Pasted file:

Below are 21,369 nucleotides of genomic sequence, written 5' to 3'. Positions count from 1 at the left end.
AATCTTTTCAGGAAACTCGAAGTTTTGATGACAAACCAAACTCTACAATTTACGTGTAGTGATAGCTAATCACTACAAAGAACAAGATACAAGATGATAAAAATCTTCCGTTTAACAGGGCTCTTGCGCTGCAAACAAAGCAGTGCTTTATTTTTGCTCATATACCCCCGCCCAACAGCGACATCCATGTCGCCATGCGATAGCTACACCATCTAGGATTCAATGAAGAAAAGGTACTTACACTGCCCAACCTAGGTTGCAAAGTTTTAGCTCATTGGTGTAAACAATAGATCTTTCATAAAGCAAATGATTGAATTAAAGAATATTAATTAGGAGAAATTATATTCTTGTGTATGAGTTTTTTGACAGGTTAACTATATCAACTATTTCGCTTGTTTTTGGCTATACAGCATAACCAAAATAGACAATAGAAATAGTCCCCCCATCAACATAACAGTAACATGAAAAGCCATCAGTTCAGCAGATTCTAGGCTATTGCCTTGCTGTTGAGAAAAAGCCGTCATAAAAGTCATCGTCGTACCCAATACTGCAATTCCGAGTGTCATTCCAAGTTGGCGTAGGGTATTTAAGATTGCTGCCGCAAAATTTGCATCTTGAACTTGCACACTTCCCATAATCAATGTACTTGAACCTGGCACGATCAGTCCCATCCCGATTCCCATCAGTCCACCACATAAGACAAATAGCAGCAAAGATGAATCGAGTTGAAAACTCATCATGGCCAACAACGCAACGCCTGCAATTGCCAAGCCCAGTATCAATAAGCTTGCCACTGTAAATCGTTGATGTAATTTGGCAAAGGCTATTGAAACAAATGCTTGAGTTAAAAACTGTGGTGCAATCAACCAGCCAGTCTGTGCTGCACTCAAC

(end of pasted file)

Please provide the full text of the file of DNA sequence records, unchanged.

Below are 21,369 nucleotides of genomic sequence, written 5' to 3'. Positions count from 1 at the left end.
AATCTTTTCAGGAAACTCGAAGTTTTGATGACAAACCAAACTCTACAATTTACGTGTAGTGATAGCTAATCACTACAAAGAACAAGATACAAGATGATAAAAATCTTCCGTTTAACAGGGCTCTTGCGCTGCAAACAAAGCAGTGCTTTATTTTTGCTCATATACCCCCGCCCAACAGCGACATCCATGTCGCCATGCGATAGCTACACCATCTAGGATTCAATGAAGAAAAGGTACTTACACTGCCCAACCTAGGTTGCAAAGTTTTAGCTCATTGGTGTAAACAATAGATCTTTCATAAAGCAAATGATTGAATTAAAGAATATTAATTAGGAGAAATTATATTCTTGTGTATGAGTTTTTTGACAGGTTAACTATATCAACTATTTCGCTTGTTTTTGGCTATACAGCATAACCAAAATAGACAATAGAAATAGTCCCCCCATCAACATAACAGTAACATGAAAAGCCATCAGTTCAGCAGATTCTAGGCTATTGCCTTGCTGTTGAGAAAAAGCCGTCATAAAAGTCATCGTCGTACCCAATACTGCAATTCCGAGTGTCATTCCAAGTTGGCGTAGGGTATTTAAGATTGCTGCCGCAAAATTTGCATCTTGAACTTGCACACTTCCCATAATCAATGTACTTGAACCTGGCACGATCAGTCCCATCCCGATTCCCATCAGTCCACCACATAAGACAAATAGCAGCAAAGATGAATCGAGTTGAAAACTCATCATGGCCAACAACGCAACGCCTGCAATTGCCAAGCCCAGTATCAATAAGCTTGCCACTGTAAATCGTTGATGTAATTTGGCAAAGGCTATTGAAACAAATGCTTGAGTTAAAAACTGTGGTGCAATCAACCAGCCAGTCTGTGCTGCACTCAAC